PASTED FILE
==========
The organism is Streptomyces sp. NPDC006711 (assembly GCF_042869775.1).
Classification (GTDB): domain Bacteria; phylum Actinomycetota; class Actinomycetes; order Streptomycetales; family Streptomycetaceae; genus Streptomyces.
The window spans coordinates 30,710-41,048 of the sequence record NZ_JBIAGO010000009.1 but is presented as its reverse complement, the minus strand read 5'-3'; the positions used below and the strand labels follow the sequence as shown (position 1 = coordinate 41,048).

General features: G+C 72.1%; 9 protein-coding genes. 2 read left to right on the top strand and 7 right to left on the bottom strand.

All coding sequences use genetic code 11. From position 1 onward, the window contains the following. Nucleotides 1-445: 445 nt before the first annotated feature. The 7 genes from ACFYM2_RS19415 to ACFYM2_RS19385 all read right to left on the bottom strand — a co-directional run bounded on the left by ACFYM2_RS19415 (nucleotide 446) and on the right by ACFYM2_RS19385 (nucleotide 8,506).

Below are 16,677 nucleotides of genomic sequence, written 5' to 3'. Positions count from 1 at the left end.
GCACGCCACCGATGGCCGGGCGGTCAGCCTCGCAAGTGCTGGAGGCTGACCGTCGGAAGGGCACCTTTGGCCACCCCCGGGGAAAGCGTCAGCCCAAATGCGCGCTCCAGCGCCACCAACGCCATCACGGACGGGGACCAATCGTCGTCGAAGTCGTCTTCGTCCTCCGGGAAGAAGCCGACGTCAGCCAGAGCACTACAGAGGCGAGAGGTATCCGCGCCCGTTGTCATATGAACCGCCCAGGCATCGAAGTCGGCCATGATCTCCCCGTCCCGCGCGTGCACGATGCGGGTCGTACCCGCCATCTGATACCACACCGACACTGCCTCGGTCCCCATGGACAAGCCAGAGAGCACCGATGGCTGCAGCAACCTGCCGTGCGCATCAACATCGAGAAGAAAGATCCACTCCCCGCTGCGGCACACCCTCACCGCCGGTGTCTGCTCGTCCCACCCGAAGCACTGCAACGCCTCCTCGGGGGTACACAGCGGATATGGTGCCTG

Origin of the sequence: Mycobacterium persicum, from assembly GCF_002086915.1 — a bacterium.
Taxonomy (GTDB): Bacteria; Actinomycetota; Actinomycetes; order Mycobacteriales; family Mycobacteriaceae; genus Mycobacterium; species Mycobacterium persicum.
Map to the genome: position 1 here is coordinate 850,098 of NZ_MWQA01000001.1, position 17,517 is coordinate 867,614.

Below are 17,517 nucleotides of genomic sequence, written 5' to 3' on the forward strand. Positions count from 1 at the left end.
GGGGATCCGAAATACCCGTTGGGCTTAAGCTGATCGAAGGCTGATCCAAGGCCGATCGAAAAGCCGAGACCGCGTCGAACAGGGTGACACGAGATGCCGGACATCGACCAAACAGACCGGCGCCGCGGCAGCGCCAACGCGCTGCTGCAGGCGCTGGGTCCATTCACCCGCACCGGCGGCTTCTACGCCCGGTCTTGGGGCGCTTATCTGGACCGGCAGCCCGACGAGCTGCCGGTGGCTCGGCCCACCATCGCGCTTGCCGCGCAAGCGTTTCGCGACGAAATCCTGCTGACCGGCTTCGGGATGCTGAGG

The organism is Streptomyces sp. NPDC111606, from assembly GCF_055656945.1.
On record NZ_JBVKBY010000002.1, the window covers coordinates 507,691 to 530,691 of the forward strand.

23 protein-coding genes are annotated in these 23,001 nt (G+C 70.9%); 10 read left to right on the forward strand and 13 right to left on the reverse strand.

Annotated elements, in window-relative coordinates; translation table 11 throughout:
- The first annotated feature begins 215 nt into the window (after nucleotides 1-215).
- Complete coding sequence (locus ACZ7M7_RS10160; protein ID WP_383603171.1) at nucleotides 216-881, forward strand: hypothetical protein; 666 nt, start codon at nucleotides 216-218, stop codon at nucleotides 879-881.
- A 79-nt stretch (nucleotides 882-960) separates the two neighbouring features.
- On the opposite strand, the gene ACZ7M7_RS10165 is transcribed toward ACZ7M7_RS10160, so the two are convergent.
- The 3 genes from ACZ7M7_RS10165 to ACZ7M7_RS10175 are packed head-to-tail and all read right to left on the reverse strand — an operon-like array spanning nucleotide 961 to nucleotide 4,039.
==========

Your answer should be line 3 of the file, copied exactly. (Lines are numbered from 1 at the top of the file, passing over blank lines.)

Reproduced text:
The window spans coordinates 30,710-41,048 of the sequence record NZ_JBIAGO010000009.1 but is presented as its reverse complement, the minus strand read 5'-3'; the positions used below and the strand labels follow the sequence as shown (position 1 = coordinate 41,048).